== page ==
Basel. Martinsplatz, am Montag 7. März 2022, 04.00. Foto/Photo: TES.

The Basler Fasnacht 2022

On 27 February 2020, the Bundesrat/Conseil fédéral (the national government) and the canton of Basel-Stadt decided to cancel the Fasnacht of 2020 (from 2 to 4 March) because of the Covid epidemic. The disappointment was omnipresent, but the following year, the cancellation was self-evident.

Finally, on 7 March 2022, at 4 a.m., the Vorwärts Marsch order was given again in the centre of Basel.

At 4 a.m., the lights went off in the city centre, and thousands of piccolos and tambourines resounded in the narrow alleys, bridges, and large squares.

Many thousands marched through the city. The cliques (the associations of Fasnächtler) of Kleinbasel and Grossbasel met at the Wettstein Bridge and the Mittlerebrücke. The lanterns on their heads and large illuminated lanterns (satirical square screens) accompanied the processions, with magnificent costumes in a fairy-tale setting.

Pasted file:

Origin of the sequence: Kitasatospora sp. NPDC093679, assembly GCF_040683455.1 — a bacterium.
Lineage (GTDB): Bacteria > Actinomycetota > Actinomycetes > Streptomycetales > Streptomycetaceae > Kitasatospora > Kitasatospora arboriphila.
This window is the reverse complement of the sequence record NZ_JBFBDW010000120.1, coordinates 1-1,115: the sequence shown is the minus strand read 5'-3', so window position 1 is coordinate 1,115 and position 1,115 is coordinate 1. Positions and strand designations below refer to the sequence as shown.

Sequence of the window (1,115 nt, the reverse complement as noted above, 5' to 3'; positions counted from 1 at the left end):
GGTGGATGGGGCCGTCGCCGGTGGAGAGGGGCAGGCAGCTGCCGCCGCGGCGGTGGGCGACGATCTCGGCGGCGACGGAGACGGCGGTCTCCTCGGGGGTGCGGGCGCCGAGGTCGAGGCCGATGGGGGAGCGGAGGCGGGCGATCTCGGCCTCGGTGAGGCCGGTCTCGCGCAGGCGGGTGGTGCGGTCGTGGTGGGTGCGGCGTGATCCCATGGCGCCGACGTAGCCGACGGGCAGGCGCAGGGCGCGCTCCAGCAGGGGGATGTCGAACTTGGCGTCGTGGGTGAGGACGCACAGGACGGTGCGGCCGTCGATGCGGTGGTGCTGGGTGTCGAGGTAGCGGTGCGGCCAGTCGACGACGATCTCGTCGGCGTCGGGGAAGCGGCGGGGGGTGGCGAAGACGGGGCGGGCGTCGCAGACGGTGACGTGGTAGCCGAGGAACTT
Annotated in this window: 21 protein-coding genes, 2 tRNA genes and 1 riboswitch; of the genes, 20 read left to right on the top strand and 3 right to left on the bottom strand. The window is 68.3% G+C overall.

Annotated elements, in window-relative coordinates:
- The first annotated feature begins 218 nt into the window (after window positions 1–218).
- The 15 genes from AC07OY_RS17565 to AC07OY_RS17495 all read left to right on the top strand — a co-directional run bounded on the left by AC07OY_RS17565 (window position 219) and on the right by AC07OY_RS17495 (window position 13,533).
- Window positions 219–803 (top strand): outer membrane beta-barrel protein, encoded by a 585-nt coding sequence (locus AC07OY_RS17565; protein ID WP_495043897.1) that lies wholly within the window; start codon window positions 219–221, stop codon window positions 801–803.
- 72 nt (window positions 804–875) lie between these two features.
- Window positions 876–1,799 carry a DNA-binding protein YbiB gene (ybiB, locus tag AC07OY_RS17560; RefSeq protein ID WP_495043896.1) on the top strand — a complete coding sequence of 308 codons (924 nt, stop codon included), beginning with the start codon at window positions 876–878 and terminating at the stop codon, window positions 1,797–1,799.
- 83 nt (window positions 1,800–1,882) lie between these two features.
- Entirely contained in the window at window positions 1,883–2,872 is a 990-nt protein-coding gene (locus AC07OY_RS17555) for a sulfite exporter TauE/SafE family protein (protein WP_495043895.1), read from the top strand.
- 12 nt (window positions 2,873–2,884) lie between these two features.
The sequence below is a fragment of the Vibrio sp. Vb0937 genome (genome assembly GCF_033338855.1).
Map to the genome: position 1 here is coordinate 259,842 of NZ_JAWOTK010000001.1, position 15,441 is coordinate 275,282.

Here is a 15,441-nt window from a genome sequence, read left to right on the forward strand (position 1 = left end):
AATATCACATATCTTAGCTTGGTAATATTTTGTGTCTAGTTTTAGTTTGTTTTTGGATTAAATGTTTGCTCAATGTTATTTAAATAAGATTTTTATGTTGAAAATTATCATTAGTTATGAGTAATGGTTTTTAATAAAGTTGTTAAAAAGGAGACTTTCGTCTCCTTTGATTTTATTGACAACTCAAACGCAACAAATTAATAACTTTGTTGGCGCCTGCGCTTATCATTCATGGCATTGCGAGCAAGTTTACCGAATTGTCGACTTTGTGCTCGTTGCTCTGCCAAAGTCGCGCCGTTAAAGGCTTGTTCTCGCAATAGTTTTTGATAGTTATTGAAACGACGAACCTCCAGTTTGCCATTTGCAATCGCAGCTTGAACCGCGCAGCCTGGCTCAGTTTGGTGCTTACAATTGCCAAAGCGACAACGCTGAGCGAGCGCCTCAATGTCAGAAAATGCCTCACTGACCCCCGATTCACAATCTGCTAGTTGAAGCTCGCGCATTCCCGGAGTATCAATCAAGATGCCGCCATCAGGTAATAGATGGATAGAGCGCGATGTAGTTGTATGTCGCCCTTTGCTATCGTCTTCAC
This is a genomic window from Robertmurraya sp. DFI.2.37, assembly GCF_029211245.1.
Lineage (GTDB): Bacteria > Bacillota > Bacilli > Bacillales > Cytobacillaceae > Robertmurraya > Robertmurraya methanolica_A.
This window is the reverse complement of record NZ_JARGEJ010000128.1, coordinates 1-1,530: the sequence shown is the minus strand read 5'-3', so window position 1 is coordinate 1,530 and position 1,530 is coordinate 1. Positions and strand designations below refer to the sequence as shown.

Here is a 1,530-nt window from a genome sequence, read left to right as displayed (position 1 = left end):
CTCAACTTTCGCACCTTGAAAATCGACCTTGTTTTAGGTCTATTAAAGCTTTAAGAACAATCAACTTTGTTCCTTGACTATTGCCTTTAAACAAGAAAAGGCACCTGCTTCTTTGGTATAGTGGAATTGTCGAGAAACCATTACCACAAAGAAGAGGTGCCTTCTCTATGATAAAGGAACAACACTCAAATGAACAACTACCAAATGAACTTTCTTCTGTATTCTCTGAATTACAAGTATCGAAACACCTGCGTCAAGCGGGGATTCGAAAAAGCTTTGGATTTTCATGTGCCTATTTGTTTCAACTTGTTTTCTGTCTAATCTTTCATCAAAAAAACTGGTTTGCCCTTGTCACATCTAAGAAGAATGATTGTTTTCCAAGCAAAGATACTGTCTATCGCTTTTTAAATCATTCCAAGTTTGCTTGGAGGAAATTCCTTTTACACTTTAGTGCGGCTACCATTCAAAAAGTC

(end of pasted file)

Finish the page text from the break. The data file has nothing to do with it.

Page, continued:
Business as usual, no, not as usual. This time it is not Corona but aggression in the middle of Europe that is the day’s talk. This crime is as surrealistic as the masquerades on Fasnacht.

However, it is a bitter reality and another defeat for Europe after the already almost forgotten wars in the Balkans (1991-1999), the massacre of 196 Dutch citizens on 14 July 2014 and many other crimes by the same perpetrators.

Desperate, sad and distraught, inhabitants of the invaded European country were present with their yellow-blue flags on the Marktplatz of Basel on the eve of Fasnacht.

A few hours later, the Vorwärts Marsch! order was given, and the traditional marching music of the piccolos and tambourines sounded.

Most European leaders still hide behind self-deception, tough talk and symbolic, even cynical, declarations of support. The crocodile will become hungrier, however. A masquerade is not even needed anymore.

Swiss neutrality doesn’t seem to be an option in this case. Many blue and yellow colours decorate the clothing of the cliques. It is about humanity, democracy and the rule of law.

Proofreading: Adrian Dubock